RaveThe Times (UK)The plot sounds like a geopolitical thriller. Amid an empire’s collapse, the secret police funnel money out of the country, creating a slush fund to rebuild their old networks. They regain power, become spectacularly rich and turn on their enemies, first at home — and then abroad ... That is fact, not fiction. Catherine Belton, for years a Moscow correspondent for the Financial Times, relates it with clarity, detail, insight and bravery ... Belton has surpassed them all. Her much-awaited book is the best and most important on modern Russia. It benefits from a meticulous compilation of open sources, but also from the accounts of disillusioned Kremlin insiders, former business cronies and some remarkably candid people still high up in the system. The result is hair-raising ... Belton’s passages about Donald Trump’s business ties with Russia during the 1990s are particularly thought-provoking. It is tempting to speculate how much more she could have said about some other prominent people were it not for the constraints of English libel laws. But what she does describe is convincing, particular because of the careful sourcing from numerous witnesses and insiders.
MixedThe Times (UK)Her best reporting is about Turkmenistan, a country largely closed to independent travellers and which she presents in a refreshing three-dimensional way ... Another highlight is her description of the world’s largest walnut grove, in Kyrgyzstan ... This oasis of authenticity is a welcome contrast to the phoney falconry she caustically depicts a few pages earlier, with bored golden eagles inflicting gory deaths on terrified captive animals. But there is a lot of padding. The reader ploughs through potted histories ranging from Genghis Khan to British imperial anxieties in India. Fatland’s pen nib all too often turns to lead ... The biggest problem is Fatland’s own presence on her pages, which is intrusive and unhelpful.
PositiveThe Times (UK)How to be a dictator? Ruthlessness matters a lot more than talent, but luck most of all. That is the upshot of Frank Dikötter’s elegant and readable study of the cult of personality in the 20th century. It deals with eight dictators ... The author’s penmanship and eye for anecdote brings them all to life ... To say that the author paints these portraits \'warts and all\' — in the words of our only homegrown dictator, Oliver Cromwell — would be an understatement. None of the eight seems to have had any redeeming features ... The chief difficulty in this sort of book is balancing the subjects’ similarities and differences. Overemphasising the parallels...between these horrible men quickly becomes tiresome. The disparities are interesting, but raise the question of why exactly these eight, out of the hundred-odd available from the 20th century, are being presented in one book ... Dikötter’s final point is his best. Dictators cut themselves off from the advice and information they need to run their countries. The biggest threat to their rule is not their people, but themselves.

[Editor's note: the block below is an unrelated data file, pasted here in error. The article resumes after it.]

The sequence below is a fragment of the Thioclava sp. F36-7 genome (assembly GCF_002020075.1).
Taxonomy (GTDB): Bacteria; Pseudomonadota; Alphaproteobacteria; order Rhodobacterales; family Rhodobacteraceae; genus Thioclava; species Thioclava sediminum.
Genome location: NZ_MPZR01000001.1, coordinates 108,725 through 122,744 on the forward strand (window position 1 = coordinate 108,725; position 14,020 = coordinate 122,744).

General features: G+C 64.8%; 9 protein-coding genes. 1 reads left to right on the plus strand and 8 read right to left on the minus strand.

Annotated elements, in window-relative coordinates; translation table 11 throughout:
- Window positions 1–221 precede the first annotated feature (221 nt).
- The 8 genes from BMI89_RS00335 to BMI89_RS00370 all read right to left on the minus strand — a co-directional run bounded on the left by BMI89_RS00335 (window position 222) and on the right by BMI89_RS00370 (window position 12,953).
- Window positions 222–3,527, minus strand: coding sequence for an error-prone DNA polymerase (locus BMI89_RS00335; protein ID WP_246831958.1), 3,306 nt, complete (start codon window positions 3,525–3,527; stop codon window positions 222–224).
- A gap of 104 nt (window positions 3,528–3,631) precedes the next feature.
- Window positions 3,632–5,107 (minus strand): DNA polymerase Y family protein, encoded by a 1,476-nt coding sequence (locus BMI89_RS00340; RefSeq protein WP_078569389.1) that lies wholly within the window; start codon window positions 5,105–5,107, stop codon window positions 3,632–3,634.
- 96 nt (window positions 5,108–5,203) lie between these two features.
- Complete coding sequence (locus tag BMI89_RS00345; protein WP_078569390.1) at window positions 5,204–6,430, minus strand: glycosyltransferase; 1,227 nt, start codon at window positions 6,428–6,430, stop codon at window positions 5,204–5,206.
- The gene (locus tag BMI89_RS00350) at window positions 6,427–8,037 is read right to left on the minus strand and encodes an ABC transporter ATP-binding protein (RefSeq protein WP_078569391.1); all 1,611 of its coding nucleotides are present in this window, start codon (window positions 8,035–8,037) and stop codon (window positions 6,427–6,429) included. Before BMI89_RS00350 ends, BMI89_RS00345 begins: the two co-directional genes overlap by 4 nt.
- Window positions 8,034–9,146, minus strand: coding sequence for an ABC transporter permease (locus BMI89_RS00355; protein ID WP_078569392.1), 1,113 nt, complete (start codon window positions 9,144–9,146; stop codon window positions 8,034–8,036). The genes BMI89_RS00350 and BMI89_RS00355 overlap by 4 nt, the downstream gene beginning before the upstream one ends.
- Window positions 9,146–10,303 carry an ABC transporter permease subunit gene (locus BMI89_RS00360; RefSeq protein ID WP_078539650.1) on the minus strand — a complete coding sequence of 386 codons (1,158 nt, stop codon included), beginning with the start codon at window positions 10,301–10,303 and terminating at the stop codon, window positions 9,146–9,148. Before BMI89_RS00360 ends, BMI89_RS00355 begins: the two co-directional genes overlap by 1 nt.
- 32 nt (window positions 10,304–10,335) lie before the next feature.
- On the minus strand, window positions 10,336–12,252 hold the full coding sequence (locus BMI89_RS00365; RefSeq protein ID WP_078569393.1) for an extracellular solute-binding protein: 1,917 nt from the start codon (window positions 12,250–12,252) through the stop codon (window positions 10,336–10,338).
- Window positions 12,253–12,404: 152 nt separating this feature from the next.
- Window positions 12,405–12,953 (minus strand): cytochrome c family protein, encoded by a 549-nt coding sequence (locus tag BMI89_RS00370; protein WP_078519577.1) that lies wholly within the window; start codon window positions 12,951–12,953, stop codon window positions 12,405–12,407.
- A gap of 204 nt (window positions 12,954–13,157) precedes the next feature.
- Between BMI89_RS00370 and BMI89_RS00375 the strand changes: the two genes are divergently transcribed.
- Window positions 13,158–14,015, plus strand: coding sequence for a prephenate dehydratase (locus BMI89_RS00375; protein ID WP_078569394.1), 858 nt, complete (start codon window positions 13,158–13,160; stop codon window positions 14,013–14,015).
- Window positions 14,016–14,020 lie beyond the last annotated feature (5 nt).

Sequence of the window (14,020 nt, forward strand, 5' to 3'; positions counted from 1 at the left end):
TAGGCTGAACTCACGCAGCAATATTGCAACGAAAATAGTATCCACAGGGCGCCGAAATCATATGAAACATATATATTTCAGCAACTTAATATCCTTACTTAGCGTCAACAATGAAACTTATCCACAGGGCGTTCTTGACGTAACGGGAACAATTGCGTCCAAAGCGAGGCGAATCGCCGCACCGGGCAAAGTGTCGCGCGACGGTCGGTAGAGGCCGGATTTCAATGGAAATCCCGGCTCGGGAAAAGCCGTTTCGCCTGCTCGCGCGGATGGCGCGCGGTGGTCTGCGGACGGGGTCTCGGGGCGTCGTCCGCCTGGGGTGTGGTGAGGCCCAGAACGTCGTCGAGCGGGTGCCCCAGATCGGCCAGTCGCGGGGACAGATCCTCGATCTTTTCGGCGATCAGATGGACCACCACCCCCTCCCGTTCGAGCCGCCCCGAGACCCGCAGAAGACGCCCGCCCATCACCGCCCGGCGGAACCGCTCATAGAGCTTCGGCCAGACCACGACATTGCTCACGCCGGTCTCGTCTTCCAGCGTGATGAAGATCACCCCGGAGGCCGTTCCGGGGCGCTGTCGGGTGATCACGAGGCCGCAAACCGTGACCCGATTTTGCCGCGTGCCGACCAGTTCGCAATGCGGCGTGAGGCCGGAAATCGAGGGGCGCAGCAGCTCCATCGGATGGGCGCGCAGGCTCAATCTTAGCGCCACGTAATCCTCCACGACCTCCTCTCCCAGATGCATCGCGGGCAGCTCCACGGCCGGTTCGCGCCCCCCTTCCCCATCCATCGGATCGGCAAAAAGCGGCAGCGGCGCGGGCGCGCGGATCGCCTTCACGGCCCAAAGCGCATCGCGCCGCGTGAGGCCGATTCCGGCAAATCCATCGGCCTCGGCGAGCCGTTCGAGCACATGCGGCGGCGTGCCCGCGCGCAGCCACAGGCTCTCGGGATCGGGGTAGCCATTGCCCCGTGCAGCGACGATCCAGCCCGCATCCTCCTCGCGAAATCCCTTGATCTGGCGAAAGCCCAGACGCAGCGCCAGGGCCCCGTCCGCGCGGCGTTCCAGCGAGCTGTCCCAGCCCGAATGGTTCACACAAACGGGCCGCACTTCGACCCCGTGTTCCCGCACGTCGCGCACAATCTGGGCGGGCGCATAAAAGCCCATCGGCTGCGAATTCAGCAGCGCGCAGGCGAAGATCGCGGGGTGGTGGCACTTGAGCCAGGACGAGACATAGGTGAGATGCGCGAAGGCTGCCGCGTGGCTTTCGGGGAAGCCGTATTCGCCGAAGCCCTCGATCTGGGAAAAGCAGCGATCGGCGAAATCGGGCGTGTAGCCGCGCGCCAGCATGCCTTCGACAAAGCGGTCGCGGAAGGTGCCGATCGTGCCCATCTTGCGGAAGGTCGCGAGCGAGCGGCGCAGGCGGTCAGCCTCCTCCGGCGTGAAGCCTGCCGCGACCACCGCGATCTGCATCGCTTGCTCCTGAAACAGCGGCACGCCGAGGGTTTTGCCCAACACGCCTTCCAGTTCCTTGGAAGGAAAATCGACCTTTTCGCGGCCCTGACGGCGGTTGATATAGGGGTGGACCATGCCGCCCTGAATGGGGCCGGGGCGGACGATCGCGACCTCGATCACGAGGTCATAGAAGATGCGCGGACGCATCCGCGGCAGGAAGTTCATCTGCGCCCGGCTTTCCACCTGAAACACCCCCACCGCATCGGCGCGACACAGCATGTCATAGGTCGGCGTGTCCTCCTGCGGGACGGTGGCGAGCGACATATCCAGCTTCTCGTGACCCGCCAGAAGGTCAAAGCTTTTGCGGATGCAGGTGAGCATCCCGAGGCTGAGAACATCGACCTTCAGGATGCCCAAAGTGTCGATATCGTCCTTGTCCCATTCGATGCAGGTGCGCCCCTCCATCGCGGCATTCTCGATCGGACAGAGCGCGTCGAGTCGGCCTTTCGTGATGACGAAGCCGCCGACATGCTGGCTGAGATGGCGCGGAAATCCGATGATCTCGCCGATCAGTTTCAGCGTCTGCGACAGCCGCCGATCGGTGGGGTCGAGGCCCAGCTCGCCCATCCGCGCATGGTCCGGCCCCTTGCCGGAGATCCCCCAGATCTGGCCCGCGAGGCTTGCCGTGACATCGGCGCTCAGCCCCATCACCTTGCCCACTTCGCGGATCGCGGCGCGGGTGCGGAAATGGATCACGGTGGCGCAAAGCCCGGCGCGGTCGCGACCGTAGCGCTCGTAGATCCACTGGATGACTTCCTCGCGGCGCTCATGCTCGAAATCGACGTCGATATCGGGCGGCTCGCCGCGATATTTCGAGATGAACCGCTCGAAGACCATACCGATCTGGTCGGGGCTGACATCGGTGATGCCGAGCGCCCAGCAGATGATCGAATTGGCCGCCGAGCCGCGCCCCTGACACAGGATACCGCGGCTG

RaveThe Times (UK)To write a world history of intelligence, from the dawn of recorded history to the present day, is a daunting task. To make such a work accurate, comprehensive, digestible and startling, and all in a single volume, is a stellar achievement. But that is what Christopher Andrew has done in The Secret World ... Almost every page includes a sizzling historical titbit ... despite the complexity of the material, the book’s themes are simple ... [a] captivating, insightful and masterly book.
PositiveThe Times (UK)Draws on much existing reporting for the factual side of the book. But [Miller] lets rip when it comes to the analysis, painting a scathing portrait of the commander-in-chief’s personal and political failings, compounded by the dismal inability of other politicians and institutions to get to grips with the abundant evidence of Russian meddling in the 2016 presidential campaign. ... The book is the clearest account yet of what Russia actually did.
PositiveThe Wall Street Journal[Smith's] scrupulous, insightful and thorough study will surely be the definitive account of one of the most controversial personalities of Russian (and European) history ... Mr. Smith’s research busts various Rasputin myths through a careful analysis of contemporary sources and a meticulous attention to the archives ... All of this Mr. Smith presents lucidly, vividly and sympathetically. The main drawbacks of Rasputin are its length and detail. A dramatic personae at the beginning of the book might have aided navigation.